This year the LLNE Service Committee continued to work closely with the Rhode Island State Archives for its 2019 spring project. Participants transcribed handwritten document pages virtually, from the comfort of their own homes or offices, which was a different approach to the transcription party that was held on Roger Williams University’s Providence Campus in November of last year. Participants received 5 pages (with the ability to request less or more to work on) from the Rhode Island Equal Suffrage Association (RIESA) journal, which is comprised of minutes, written in late 19th century cursive, of the meetings held between 1888 and 1892. Also included for participants were transcription tips and helpful resources on how to read historical handwriting.
I was unable to attend the transcription party in November, so Iwas excited to be given an opportunity to transcribe pages virtually. I’ve worked on transcription projects in the past for my place of employment and as a volunteer for the genealogical research site FamilySearch, and over time I’ve found that I actually really enjoy it. Older handwriting can be incredibly frustrating to read, and it often requires a bit of detective work; getting a sense of the way the author stylized certain letters and words and figuring out the context of the document, if it’s not immediately apparent, can often provide important pieces to the puzzle. And what librarian doesn’t like a little bit of a research-related challenge?
I was assigned five pages in the RIESA journal that were a summary of a meeting held in 1891, and the main topics that were discussed included the need for women in law and government, the enfranchisement of women, and the protection of children factory workers. It was incredibly easy to view the document online (no downloading was necessary) and write my transcription in Word. I was fortunate that the secretary who took the notes for this particular meeting wrote relatively clearly, and it may have taken me no more than an hour of my time altogether to transcribe the pages. There were a couple words I scratched my head over (like “grogshop”???), but by the end I was confident that I had everything transcribed correctly—spelling and grammatical mistakes included, even though it’s sotempting to make corrections! It was also neat to read first-handabout the different speeches given during this spirited meeting by well-known names such as Mary Ann Greene and William Lloyd Garrison, with Anna Garlin Spencer presiding over the meeting.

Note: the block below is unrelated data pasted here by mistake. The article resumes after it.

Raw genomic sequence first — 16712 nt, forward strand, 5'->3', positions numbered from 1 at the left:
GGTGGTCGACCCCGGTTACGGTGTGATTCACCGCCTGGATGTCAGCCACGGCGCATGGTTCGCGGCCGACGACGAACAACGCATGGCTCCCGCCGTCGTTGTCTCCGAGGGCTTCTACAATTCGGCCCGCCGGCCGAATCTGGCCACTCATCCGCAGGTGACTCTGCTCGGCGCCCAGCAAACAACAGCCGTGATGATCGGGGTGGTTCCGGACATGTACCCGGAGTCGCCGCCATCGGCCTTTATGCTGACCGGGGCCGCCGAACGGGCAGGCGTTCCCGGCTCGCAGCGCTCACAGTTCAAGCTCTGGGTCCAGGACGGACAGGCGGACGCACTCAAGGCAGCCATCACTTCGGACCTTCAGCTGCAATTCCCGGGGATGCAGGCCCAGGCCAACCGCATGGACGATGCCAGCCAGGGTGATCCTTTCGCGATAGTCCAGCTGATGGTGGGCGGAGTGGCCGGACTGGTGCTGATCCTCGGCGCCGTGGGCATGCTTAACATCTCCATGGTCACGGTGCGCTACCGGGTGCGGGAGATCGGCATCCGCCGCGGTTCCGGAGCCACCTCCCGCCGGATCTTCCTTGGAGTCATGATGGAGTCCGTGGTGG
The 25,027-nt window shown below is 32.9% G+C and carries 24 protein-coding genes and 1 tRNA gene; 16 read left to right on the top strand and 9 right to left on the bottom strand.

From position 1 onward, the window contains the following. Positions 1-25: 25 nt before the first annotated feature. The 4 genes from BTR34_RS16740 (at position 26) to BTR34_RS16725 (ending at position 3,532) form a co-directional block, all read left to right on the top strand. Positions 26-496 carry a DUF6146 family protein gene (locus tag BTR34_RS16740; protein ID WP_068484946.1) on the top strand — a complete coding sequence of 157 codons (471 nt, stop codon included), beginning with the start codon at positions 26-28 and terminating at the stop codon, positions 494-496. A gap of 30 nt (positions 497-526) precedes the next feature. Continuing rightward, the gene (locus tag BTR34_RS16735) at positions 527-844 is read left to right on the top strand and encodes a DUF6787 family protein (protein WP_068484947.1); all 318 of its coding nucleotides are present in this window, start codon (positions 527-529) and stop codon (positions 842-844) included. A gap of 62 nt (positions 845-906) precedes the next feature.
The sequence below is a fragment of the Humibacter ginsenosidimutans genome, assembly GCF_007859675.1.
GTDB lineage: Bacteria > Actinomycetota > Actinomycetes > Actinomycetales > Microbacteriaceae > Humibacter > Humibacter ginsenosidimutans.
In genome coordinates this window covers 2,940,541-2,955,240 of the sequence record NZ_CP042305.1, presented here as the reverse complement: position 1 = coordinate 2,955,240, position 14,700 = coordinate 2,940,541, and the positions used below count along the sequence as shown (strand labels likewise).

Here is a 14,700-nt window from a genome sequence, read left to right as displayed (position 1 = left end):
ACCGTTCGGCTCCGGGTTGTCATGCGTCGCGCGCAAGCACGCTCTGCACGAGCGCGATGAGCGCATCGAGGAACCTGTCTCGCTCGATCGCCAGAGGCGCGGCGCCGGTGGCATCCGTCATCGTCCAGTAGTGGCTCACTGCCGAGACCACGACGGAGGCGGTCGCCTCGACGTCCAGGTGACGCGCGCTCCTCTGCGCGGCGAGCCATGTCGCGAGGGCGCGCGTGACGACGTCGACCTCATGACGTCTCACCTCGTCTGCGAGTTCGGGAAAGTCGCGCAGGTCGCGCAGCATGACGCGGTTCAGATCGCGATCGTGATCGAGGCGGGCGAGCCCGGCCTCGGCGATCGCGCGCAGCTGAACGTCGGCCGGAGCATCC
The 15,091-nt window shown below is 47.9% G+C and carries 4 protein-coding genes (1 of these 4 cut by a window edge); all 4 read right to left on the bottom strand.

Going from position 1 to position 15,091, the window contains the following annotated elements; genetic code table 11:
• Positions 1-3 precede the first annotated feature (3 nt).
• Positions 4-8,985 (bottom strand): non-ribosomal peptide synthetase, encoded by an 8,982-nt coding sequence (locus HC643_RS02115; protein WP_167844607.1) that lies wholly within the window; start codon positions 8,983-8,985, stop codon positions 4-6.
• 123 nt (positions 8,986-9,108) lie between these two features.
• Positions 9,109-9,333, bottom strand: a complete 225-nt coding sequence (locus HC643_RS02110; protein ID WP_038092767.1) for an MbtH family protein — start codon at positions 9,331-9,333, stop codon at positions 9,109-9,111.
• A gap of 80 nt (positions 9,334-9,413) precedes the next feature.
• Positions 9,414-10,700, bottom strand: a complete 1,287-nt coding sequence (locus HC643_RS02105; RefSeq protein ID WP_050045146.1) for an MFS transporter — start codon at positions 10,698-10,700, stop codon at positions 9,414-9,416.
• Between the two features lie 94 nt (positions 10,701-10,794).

Once the transcription was complete, I emailed the file to the Rhode Island State Archives. While certain types of documents can be fed through optical character recognition (OCR), transcribing handwriting requires manual effort and time; it felt good to be able to help provide greater access to this important association’s records for researchers and the general public.
The LLNE Service Committee would like to thank everyone who helped us transcribe documents for the Rhode Island State Archives this year.
In the Fall, the committee hosted a transcription party with State Archivist, Ashley Selima. LLNE members transcribed documents from the Rhode Island Suffrage Association from 1868-1871 and 1888-1892 at the Roger Williams Law Providence Campus. Transcribers were then treated to a tour of the Rhode Island State Archives and a social hour at a local restaurant. The committee would like to thank Roger Williams Law Providence Campus for the fantastic space and technological support. We would also like to thank to LLNE and Lexis for sponsoring the event.
After the party, members of the Service Committee wrote an article titled “Hosting A Successful Transcription Party”, which was published in the March/April 2019 issue of the AALL Spectrum.
In the Spring, the Service Committee took the transcription party on the road. LLNE members from all over transcribed historical documents from the comfort of their home or office. The committee is happy to report that we had 23 volunteers transcribe over 100 pages of the Rhode Island Equal Suffrage Association Journal from 1888-1892. Thank you to everyone who volunteered and made this project a success!
All the transcriptions will help make these fascinating historical documents more accessible to everyone. The LLNE Service Committee would like to thank the Rhode Island Secretary of State’s office and RI State Archivist Ashley Selima for providing this wonderful opportunity.
Thank you to the members of the Service Committee for all their work making this project a reality. We are always looking for more volunteers! If interested, email Jessica at firstname.lastname@example.org.
The election results are in. 102 members took the time to vote – that’s a solid showing of around half of our membership.
Congratulations to our newly elected 2019-2020 officers!
VP/President Elect: Nicole Dyszlewski
Treasurer (2 year term): Rachel Weiss
Secretary (1 year term): Christie Schauder
Education Director (2 year term): Maureen Quinlan
This new slate – alongside our current VP/President Elect, Bob DeFabrizio – will officially begin their terms on July 1, 2019. We will also have a transition ceremony at our Fall Meeting later this year.
Many thanks to our new officers for their willingness to serve, and to our outgoing Treasurer, Rick Buckingham; Education Director, Danitta Wong; and Secretary, Nicole Dyszlewski, for their excellent contributions and dedication to LLNE.